Importance of Storage


#1

In my experience, I had come up against a problem time and time again. I would roast a coffee, it would taste good right after the roast, smell great. But the next day, it’s was as if the coffee completely lost all of its flavor. I’ve come to realize that my coffee storage was the problem.

If you find your coffee to taste great after the roast and dead the next day, look towards your storage container. The problem may be easier to solve than I originally thought.


#2

well, one of the suggestions done is to freeze your coffee, potentially in packs of 1 use. I’ve been freezing my pre-roasted coffee for years now, with good results (I do however tape the vent closed with duct tape before). The new thing I’ve learned recently (thanks to this forum) is that you have better grind results if you grind your coffee straight from the freezer! Until now I always thawed the coffee before use.


#3

I am still not feeling ok about freezing the roasted coffee. Quite interested in Devens findings, because I can not imagine (considering he tried to store the beans well before) how could something with the ok looking storage could go that much wrong to have the coffee gone in one day.
Maybe only if the temperature and humidity of the environment is both high, I can imagine it can be bad, but …
Tell us more Deven … tell us more. :slight_smile:


#4

Something to consider is roast. In my experience, a roast that tastes best right away is usually darker. Possibly too dark because it can’t age.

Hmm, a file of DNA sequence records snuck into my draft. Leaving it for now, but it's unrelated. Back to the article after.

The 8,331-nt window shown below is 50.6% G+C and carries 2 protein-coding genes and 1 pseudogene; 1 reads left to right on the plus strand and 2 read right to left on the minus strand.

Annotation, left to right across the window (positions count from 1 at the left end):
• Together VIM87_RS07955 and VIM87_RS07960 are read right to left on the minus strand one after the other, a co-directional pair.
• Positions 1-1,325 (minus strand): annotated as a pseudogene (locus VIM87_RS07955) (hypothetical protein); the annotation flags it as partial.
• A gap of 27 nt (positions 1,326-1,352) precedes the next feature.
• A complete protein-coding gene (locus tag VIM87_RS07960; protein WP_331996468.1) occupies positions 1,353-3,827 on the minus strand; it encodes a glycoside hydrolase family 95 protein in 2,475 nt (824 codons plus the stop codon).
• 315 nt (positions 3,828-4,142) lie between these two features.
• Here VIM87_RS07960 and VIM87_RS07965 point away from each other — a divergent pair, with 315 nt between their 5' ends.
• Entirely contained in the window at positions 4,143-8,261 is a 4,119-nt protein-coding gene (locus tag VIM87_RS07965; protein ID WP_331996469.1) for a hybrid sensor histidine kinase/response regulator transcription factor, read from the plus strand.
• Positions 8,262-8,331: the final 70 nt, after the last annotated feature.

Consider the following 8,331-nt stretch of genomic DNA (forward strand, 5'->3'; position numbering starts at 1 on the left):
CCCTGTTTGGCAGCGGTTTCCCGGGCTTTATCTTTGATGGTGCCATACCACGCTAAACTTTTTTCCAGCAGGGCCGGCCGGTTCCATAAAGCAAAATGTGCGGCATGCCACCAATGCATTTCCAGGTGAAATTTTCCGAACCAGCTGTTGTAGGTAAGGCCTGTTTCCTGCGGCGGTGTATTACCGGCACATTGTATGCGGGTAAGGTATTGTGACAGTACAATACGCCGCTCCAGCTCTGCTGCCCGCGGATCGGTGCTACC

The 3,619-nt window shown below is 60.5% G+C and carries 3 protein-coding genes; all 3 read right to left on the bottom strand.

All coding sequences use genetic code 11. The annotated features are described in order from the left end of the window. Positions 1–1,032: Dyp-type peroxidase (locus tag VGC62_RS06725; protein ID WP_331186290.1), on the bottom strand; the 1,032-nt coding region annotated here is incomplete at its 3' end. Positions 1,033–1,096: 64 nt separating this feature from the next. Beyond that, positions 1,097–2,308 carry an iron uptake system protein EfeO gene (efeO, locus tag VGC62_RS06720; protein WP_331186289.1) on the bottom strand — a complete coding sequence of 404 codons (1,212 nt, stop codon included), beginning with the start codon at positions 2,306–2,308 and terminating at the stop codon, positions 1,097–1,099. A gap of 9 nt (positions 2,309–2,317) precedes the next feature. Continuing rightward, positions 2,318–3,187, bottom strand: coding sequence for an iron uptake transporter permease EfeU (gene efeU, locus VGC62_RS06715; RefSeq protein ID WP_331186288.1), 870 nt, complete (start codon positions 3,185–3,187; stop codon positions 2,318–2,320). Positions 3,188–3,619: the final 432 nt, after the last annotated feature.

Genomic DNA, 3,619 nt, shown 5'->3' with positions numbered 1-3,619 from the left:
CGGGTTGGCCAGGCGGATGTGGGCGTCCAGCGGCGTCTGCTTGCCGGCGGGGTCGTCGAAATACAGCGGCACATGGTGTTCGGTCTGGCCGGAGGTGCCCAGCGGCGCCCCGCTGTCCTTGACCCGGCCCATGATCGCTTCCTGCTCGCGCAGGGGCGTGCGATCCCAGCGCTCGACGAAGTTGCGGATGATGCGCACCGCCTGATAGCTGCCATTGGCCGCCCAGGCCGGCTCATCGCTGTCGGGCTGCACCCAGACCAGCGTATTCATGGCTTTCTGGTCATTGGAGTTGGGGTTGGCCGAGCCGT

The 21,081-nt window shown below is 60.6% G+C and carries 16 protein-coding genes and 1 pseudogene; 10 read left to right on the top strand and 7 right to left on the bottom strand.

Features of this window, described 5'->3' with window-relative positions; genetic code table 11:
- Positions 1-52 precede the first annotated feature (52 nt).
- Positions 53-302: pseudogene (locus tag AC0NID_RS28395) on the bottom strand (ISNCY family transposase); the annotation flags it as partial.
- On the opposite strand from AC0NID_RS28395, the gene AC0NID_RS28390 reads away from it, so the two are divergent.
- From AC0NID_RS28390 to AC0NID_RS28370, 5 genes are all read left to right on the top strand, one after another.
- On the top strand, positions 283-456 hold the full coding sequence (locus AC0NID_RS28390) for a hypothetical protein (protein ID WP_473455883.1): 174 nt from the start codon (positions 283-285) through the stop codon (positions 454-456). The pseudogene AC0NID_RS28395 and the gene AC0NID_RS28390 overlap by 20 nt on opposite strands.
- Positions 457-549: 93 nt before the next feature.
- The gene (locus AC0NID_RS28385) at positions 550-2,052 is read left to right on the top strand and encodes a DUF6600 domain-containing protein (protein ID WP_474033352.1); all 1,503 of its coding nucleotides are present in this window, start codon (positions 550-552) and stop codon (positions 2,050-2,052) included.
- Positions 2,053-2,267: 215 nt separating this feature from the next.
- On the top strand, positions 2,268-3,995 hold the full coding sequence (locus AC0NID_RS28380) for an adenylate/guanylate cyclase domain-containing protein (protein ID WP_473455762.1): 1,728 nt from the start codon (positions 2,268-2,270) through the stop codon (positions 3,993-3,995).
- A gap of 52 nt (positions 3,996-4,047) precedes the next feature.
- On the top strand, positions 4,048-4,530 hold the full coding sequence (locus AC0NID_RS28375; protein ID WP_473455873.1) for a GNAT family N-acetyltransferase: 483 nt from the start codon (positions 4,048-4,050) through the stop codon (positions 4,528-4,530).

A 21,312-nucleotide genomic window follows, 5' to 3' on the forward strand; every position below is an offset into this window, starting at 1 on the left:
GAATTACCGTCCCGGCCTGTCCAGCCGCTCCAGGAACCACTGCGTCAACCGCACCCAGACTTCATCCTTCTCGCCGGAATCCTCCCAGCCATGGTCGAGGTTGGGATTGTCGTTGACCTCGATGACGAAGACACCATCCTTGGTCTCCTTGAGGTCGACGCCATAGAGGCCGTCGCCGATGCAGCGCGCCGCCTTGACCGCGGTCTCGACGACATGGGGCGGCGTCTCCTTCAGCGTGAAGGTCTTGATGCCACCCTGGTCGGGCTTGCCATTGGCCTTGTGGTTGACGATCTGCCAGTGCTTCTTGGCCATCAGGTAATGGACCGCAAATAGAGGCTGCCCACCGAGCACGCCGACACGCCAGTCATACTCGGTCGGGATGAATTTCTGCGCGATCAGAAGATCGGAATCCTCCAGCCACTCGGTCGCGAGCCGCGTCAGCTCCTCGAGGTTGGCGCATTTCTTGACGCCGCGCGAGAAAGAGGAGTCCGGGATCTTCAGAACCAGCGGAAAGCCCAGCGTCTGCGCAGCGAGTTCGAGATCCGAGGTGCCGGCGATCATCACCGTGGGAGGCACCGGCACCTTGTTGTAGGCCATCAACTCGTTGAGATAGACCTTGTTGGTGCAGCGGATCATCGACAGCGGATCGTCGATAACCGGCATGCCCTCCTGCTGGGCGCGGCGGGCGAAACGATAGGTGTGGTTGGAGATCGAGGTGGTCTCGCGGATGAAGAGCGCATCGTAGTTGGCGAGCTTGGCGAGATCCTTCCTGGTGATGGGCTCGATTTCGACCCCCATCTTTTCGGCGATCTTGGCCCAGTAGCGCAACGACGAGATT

I think a good roast should have a generous window of when it tastes good and usually a medium roast will be better the day after roasting and continue to be at it’s peak for a few days.

Deven, what storage solution solved your issue?


#5

Woah woah woah, this is where I’m going to hit the wrong buzzer. For long term storage, sure, roasting from frozen…eeehhhh I’ve heard mixed reviews. But you should definitely have a vac sealer, IMPO. When it comes to biology the answer is a clear no. When it comes to cooking the answer is a “I don’t taste a difference”.
Freezing post roasted coffee is what that article @Geoff_IKAWA posted.

It is really helpful if you have a perfect roast you are trying to save outside the “tastey window”. But like frozen veggies if you let them come to room temp they get really soggy. But if you cook them straight from the freezer they are ok…OK being the key word.

Yes I agree. I feel like if my findings aren’t matching up to the wisdom of people roasting for longer than I have existed I am doing something wrong.

Drum roll please!..I used the Ikawa/vactight storage container. Often times I was roasting like 4-6 different profiles or tweaks on a profile, and cupping after would be ok (informative aka terrible) and I would think to let them rest would help…but no. Until recently when I roasted my Ethiopian DP and got some freeze dried blueberries, and I did the same profile with the same bean taste, and then when I came back from a weekend holiday the roast in the storage container was AH-MAY-AZING, and the ziplock bag was cereal. I knew ziplocks are CO2 permeable I just didn’t consider that the transference (and obvioulsy O2 as well) transfers both ways.


#6

I use small foil lined storage bags with a press together seal. Can’t get more than 60g in them. I usually roast 50g and push as much air as possible out before sealing.
The beans keep fine in them for a few days short term storage. I only roast as much as I can drink so don’t need long term storage which was one of the attractions of the roaster for me. Greens keep well, so I can’t see the need to roast too much at a time.


#7